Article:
vladik210 wrote:

Hi,

So finally I started studying for my GMAT which I will take in summer.

I began with

Manhattan GMAT 2007 (Number properties) as it was suggested on the forum. My first question is about exponents.

On page 51, the

MGMAT says the following:

5^1 = 5

5^2 = 25 Increased by 20

5^3 = 125 Increased by 100

5^4 = 625

Increased by 500Now, my primary language is not English but why is 5^4 (aka 625) increased by 500?

Why can't we say that it increased by 620? I mean that why can't we start counting from the 5^1?Also, in Russian there are two ways how to say the number has increased:

a. Arithmetically

b. Geometrically

In the example of 5^4 compared to 5^1, we can say that

a. 5^1 has increased by 620 arithmetically (that is 620 has been added)

b. 5^1 has increased by 125 geometrically (that is 5 has been multiplied by 125)

However, English language does not specify when somebody says that "Number A has increased by B". Naturally, I start thinking that a geometrical progression is being used. Nevertheless, I found out that by default the expression "Number A has increased by B" means the addition of the B.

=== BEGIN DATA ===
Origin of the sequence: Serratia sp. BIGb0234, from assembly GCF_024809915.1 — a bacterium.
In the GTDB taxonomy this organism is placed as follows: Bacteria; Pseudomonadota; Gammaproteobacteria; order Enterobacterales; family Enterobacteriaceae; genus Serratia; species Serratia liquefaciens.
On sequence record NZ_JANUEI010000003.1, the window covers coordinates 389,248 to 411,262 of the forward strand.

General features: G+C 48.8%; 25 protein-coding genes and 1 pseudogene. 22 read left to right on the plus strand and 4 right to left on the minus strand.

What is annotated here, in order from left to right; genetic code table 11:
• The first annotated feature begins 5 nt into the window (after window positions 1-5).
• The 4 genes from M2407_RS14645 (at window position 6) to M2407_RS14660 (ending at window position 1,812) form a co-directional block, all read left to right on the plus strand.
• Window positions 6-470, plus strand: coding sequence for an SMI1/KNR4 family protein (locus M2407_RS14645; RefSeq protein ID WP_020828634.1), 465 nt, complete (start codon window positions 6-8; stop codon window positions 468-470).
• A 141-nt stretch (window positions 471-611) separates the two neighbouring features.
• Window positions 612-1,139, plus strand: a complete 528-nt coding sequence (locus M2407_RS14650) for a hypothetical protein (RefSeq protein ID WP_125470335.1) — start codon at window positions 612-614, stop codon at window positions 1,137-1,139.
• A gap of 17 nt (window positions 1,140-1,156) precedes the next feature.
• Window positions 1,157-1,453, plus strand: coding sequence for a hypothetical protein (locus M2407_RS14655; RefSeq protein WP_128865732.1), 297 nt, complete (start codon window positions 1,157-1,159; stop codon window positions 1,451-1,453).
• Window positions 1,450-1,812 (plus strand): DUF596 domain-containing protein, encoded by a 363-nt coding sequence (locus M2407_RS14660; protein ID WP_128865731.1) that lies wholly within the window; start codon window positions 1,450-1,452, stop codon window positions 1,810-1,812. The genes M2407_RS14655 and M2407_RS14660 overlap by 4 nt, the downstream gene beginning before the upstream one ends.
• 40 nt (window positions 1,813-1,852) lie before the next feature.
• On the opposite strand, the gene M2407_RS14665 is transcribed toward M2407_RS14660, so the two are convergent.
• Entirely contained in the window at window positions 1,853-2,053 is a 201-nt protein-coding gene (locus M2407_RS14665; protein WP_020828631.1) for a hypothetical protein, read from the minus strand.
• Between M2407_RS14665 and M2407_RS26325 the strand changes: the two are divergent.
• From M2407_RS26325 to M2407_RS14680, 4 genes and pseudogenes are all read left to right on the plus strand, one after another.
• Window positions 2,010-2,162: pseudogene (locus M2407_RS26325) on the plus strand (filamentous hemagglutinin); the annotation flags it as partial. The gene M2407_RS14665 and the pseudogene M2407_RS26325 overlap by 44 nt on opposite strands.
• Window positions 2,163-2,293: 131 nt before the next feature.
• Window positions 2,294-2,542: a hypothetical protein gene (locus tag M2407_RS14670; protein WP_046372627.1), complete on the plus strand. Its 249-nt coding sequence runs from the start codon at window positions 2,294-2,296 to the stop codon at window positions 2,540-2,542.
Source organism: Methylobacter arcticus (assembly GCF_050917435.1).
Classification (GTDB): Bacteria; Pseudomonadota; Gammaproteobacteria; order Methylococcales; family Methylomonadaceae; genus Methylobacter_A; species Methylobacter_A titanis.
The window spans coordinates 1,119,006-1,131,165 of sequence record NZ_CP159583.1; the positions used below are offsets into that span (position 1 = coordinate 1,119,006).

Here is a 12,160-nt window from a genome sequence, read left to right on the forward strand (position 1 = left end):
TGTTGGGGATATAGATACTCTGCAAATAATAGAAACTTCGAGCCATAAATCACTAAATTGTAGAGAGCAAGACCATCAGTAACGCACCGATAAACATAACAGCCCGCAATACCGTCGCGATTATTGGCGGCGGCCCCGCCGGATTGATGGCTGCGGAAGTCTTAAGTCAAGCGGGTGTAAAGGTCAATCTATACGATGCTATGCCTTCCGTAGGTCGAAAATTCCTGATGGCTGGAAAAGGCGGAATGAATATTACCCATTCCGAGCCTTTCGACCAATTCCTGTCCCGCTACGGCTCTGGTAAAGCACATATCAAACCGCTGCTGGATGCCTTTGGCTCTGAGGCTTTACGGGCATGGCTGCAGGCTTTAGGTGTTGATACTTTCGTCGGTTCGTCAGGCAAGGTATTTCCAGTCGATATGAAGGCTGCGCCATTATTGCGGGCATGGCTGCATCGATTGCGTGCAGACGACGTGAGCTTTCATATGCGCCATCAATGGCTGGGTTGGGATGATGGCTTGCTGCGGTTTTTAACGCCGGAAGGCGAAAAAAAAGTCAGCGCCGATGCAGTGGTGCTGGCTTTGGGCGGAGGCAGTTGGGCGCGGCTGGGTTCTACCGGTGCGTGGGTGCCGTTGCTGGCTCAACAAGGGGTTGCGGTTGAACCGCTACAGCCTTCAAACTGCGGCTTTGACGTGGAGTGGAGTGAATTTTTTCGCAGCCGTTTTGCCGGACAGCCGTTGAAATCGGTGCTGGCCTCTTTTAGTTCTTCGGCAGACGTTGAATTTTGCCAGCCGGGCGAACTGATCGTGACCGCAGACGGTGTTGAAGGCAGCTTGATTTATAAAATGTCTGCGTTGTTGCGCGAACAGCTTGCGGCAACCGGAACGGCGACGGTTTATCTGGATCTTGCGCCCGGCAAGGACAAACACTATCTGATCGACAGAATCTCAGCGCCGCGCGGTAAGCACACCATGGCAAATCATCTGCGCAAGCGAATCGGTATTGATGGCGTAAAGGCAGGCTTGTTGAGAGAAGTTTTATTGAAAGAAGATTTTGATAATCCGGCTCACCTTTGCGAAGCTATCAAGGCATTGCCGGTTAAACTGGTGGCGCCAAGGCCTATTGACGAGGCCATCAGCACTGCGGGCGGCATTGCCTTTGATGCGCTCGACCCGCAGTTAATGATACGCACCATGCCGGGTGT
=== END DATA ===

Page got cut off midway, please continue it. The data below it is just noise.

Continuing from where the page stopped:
So, what are the common ways for GMAT to ask questions when multiplication (and not addition) is involved?Thanks.

5^1 = 5

5^2 = 25 Increased by 20

5^3 = 125 Increased by 100

5^4 = 625 Increased by 500

Now, my primary language is not English but why is 5^4 (aka 625) increased by 500?because

with respect to 5, 25 increased by 20, and

with respect to 25, 125 increased by 100, and

with respect to 125, 625 increased by 500

However, English language does not specify when somebody says that "Number A has increased by B". Naturally, I start thinking that a geometrical progression is being used. Nevertheless, I found out that by default the expression "Number A has increased by B" means the addition of the B. Number A has increased by B -- as long as B is a number, it refers to addition

if B is rate, like A increased by 2 times, then it is multiplication --